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Early voting will be available to voter starting tomorrow. For locations and times, visit your county’s information at:

To obtain expanded information, visit Cook County, Kane County, Lake County or McHenry County early voting sites.

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Elizabeth J. Lingle

Elizabeth J. Lingle, 71, of Barrington

Prosecutors say a 71-year-old woman left multiple messages threatening to kill a police officer and also other residents in Barrington.

Elizabeth J. Lingle, 71, of Barrington, was charged with aggravated assault of a peace officer, a Class 4 felony.

Lake County Assistant State’s Attorney Mary Daly said Lingle left three voicemail messages on January 17.

The messages were left for a specific officer at the Barrington Police Department.

Lingle said “I will kill you” and also referenced killing other residents in the area, Daly said.

Lingle also allegedly said “give me what I want” and referenced she “was coming on February 3.”

Daly said Lingle made multiple direct statements threatening the life of an officer by name.

Read more here.

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Lake Greenway

Proposed Lake County greenway.

The Lake County Board formally endorsed a proposal Tuesday to transform 1,100 acres of land — originally set aside for a now abandoned highway expansion project — into a “greenway” that would connect trails, forest preserve land and open green space in the central part of the county.

Though the vote is mostly symbolic, its passage signals to state legislators and Gov. J.B. Pritzker that there is intragovernmental support for the greenway idea backed by the 20-member Route 53 Land Expansion Alternative Use Task Force, which reached that decision in December after meeting throughout 2022 in accordance with a directive from the General Assembly.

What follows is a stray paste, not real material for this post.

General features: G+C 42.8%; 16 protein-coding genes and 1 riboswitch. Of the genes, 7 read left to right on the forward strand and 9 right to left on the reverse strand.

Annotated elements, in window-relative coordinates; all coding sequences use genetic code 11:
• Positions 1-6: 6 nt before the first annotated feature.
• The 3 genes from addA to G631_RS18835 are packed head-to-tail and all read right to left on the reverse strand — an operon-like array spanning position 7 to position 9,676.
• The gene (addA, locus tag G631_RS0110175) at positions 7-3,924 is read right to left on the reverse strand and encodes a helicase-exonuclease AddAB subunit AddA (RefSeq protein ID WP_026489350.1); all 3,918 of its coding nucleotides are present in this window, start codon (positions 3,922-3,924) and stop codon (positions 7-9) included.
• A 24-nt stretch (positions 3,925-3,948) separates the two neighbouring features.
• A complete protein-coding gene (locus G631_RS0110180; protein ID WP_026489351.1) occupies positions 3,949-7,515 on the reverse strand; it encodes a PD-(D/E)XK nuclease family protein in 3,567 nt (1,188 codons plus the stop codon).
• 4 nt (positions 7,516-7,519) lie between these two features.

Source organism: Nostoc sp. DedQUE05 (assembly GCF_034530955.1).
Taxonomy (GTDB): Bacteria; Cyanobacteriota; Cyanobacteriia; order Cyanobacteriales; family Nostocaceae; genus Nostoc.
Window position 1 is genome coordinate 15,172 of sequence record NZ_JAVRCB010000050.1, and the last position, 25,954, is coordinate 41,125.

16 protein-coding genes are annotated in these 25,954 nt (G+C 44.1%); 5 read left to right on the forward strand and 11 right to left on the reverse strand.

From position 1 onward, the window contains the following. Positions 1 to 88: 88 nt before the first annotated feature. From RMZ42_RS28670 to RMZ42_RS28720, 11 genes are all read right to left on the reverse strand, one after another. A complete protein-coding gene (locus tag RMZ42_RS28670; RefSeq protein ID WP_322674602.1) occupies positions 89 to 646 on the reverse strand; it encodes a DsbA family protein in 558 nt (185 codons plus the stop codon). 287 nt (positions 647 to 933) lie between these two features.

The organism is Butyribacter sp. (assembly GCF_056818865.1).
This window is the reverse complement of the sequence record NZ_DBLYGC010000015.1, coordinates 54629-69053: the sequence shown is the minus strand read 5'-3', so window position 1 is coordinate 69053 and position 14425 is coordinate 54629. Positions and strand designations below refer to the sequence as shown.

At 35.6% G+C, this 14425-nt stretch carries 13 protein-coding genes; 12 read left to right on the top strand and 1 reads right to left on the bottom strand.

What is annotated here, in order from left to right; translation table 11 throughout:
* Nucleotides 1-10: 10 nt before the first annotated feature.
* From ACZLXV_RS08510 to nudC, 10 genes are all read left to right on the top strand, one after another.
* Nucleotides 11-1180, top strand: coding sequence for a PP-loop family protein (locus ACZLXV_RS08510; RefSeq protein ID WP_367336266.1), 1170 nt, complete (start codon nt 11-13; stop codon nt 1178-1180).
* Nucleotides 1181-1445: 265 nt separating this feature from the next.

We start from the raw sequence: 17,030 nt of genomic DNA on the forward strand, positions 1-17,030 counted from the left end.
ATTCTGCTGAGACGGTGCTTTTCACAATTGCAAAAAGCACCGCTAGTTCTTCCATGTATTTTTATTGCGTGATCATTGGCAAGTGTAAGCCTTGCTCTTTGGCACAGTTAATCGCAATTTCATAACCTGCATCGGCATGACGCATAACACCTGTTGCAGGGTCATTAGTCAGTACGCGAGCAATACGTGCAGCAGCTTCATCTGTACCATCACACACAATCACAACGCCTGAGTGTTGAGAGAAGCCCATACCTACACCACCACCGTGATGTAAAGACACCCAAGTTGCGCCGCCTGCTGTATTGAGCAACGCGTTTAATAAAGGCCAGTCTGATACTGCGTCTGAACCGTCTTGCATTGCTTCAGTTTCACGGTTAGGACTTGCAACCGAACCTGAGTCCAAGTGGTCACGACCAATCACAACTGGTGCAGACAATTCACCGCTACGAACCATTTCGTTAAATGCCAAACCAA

It’s also an emphatic victory for environmental activists long opposed to the expansion of Route 53, for which the land was originally acquired.

Speaking on behalf of a coalition of environmental organizations supporting the greenway, Midwest Sustainability Group executive director Barbara Klipp mused that government entities originally started buying up parcels of land for eventual Route 53 expansion about 60 years ago, when she was born.

“This corridor represents one of the most scenic landscapes remaining in Lake County,” Klipp said. “And we have a once-in-a-generation opportunity to fully unleash its value as an iconic nature trail and conservation area where residents of our communities can treasure the atmosphere that makes central Lake County such an amazing place to live.”

More here.

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Lake Barrington Village

The Lake Barrington village board will meet Tuesday to discuss potential changes to the rules for short-term residential rentals.

The meeting is set for 7 PM at village hall, 23860 N. Old Barrington Road.